Saturday, August 23, 2008

Downtown Dallas Lures Firms with Transit, Residences, Vibrancy

During the first half of 2008, downtown Dallas had more office leasing than all of the suburban areas combined.

The jump in net office leasing - almost 400,000 square feet so far – represents quite a turnaround for a market that for years suffered losses of business to the suburbs.
But after billions of dollars in private- and public-sector investment, central business district proponents are ready to proclaim that downtown Dallas has turned the corner.

"I can't remember a time since the early 1980s that we had a bigger year for downtown Dallas," said John Crawford, president and chief executive of DowntownDallas, the central business district economic development organization. "And back then, it was purely a commercial district – very one-dimensional.

"Today, we have new commercial, residential, retail, entertainment and big cultural components."

Indeed, it is that diversity that is driving downtown's renewal.

From loft apartments on Main Street to the new opera hall in the Arts District, the center city is enjoying the biggest boom in two decades.

At the same time, a renewed interest in urbanism and greater emphasis on public transit are feeding into the downtown area's resurgence.

"Downtown is the one part of town everyone can get to on public transit," said Jon Altschuler, Stream Realty Partners president and partner. "It's amazing to look at the momentum that's being created downtown and the relocations."

During the last year, relocating companies have added almost 6,000 workers downtown and gobbled up more than 1 million square feet of empty office space.

The recent downtown moves include two of the largest companies ever to move to the Dallas area – AT&T's 700-employee corporate headquarters, moving from San Antonio, and last year's move by Comerica from Detroit with more than 200 workers.

Along with those moves from outside the area, local firms have recently transferred offices from the suburbs to Dallas' city center. Among them: Tenet Healthcare, 7-Eleven, American International Group and TM Advertising.

"There is definitely a pendulum swing here," said Phil Puckett, the CB Richard Ellis executive vice president who represented Tenet in its search for office space.

Downtown's position as the hub of regional rail traffic is in big part driving the prosperity, Mr. Puckett said.

"Never before have we had gasoline prices so high, and that's having a big impact," he said. "With the central business district being rich in DART rail and the added line going to D/FW Airport, it is a major decision factor" by companies considering a move.

The growth of downtown's housing market also has been key to bringing corporate residents to the city's core.

"In 1996, we had just 200 people living in one building, the Manor House," Mr. Crawford said.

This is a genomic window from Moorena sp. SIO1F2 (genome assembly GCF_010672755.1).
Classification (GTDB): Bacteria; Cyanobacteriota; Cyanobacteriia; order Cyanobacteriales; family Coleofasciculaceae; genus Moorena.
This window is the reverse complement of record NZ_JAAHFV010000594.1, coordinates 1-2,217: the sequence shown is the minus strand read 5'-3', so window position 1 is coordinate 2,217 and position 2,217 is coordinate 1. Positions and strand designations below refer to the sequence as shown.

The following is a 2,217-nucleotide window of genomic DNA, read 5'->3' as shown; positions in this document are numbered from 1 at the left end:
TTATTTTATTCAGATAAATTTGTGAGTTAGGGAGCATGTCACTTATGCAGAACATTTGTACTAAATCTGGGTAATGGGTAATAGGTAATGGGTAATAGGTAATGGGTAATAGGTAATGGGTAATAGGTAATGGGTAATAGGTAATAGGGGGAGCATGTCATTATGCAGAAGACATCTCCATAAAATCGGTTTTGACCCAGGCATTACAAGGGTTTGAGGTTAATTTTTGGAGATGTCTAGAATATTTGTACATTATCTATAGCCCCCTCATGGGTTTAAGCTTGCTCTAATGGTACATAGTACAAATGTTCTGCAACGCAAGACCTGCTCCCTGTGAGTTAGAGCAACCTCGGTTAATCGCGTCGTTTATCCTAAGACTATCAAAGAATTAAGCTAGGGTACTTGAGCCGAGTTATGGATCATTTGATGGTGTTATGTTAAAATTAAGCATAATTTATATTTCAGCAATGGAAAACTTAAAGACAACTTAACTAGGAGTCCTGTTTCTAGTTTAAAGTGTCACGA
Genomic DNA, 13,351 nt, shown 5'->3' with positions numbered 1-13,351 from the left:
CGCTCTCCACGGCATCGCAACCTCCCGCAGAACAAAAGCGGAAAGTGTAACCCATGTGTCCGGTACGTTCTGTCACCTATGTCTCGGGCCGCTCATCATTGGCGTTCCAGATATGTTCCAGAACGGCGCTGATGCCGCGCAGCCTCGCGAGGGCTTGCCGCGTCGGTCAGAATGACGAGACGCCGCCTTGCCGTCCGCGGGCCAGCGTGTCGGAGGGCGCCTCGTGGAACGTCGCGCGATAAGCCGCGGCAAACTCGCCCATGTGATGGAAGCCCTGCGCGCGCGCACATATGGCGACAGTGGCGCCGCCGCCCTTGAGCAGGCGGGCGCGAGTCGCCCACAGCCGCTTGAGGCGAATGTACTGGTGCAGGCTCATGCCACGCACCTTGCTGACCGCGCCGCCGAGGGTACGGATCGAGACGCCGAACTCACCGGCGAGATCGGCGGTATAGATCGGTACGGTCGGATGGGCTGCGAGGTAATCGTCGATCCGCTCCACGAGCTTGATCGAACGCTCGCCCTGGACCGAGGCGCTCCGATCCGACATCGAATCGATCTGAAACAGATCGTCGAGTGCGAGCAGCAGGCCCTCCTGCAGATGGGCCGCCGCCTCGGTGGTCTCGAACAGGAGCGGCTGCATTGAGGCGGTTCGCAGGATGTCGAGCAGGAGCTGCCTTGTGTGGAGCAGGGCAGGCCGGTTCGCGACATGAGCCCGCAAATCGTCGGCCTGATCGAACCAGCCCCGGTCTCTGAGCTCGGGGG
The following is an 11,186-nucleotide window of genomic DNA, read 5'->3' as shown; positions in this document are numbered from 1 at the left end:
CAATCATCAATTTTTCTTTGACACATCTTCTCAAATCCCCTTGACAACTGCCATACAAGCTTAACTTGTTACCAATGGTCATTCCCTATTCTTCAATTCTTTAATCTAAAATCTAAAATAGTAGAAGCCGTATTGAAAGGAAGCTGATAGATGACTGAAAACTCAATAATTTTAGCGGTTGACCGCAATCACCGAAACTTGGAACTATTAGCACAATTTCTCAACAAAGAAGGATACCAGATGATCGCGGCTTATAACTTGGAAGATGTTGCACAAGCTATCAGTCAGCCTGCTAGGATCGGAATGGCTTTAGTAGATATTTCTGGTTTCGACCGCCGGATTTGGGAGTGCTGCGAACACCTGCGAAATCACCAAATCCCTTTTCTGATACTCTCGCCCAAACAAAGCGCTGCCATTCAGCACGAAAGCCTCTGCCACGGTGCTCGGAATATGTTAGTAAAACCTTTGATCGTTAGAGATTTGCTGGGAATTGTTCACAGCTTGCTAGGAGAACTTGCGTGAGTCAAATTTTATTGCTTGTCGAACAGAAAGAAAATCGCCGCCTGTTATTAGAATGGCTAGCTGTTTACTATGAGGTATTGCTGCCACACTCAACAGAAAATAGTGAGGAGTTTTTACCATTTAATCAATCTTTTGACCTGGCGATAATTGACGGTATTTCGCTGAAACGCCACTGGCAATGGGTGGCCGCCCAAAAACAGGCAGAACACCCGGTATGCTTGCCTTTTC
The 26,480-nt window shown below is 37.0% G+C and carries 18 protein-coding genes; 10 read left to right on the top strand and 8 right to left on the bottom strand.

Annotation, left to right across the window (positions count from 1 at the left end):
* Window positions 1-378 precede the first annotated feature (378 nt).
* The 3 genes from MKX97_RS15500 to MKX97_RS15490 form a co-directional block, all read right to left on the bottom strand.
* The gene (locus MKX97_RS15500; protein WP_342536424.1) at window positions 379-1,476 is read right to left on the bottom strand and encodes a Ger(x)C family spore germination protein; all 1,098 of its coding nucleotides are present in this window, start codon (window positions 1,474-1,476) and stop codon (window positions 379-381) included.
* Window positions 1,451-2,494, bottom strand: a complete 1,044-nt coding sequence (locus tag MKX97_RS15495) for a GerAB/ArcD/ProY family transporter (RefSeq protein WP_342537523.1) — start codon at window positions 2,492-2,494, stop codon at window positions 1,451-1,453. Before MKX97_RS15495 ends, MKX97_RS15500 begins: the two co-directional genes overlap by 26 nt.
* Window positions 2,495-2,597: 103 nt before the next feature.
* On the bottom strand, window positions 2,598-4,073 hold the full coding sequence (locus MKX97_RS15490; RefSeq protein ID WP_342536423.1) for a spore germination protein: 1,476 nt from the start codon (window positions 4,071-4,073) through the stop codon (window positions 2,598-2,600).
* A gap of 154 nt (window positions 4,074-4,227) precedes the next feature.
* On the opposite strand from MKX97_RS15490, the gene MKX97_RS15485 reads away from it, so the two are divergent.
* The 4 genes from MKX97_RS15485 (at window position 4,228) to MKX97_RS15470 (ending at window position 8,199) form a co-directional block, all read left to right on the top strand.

Since then, developers have boosted the central business district's residential base to more than 3,500 units.

More than 5,000 people now live inside the downtown freeway loop.

The boom in residential building has made it easier to attract workers who want to live nearby.

And more projects are in the works.

Long-term investment

JPI, the Irving-based builder that is one of the country's largest apartment developers, is finishing up one project in downtown's West End and has started another in the Arts District.

Together the projects represent more than $80 million in investment, said JPI's senior vice president, Brad Taylor.

"We have made a pretty big investment in Dallas and have tried to pick specific neighborhoods that we thought were good long-term investments," Mr. Taylor said. "We are a believer in the urban core and think it's the place to be for the next several years."

Unlike some suburban locations where competing developers can set up shop on almost every corner, the high cost of land downtown and greater project densities reduce the number of projects.

"That means the urban market, we feel, is less likely to get overbuilt," Mr. Taylor said.

Cleveland-based developer Forest City Enterprise is finishing work on the first phase of its Mercantile Place apartment project on Main Street – a redevelopment more than four years in the making.

The landmark Mercantile National Bank tower has been converted into 225 apartments.

The 31-story historic skyscraper is 30 percent leased, according to project manager Jim Truitt.

Mr. Truitt said leasing has gone a little slower than expected.

"Due to the economy, we are still under construction and our amenity space does not open until the fall."

Next door, Forest City is working on a new 150-unit building that will open late this year.

Mr. Truitt is optimistic because of the recent jump in office leasing downtown, "a reversal of a long trend of companies moving to the suburbs."

Staying power

Hamilton Properties, which is the largest loft apartment developer in Dallas, is pleased with the response to its latest project, the Mosaic building on Bryan Street.

"We're 72 percent leased, and most of our inexpensive units are all taken," said Ted Hamilton.

"We are hitting our projections."

More important, the completion of several loft apartment buildings hasn't cut into occupancy at the older properties, Mr. Hamilton said.

Developer Lucy Billingsley has leased most of the office space in her mixed-use One Arts Plaza building on Flora Street.

"I have about 10,000 square feet of office space available," Ms. Billingsley said. "The rest is gone. The retail is all gone."

Billingsley Co. is ready to start work on a second office, retail and condo building.

"We've got to get a lead tenant and we are ready," she said. "It's so fulfilling to see people living in our project, working there and dining there."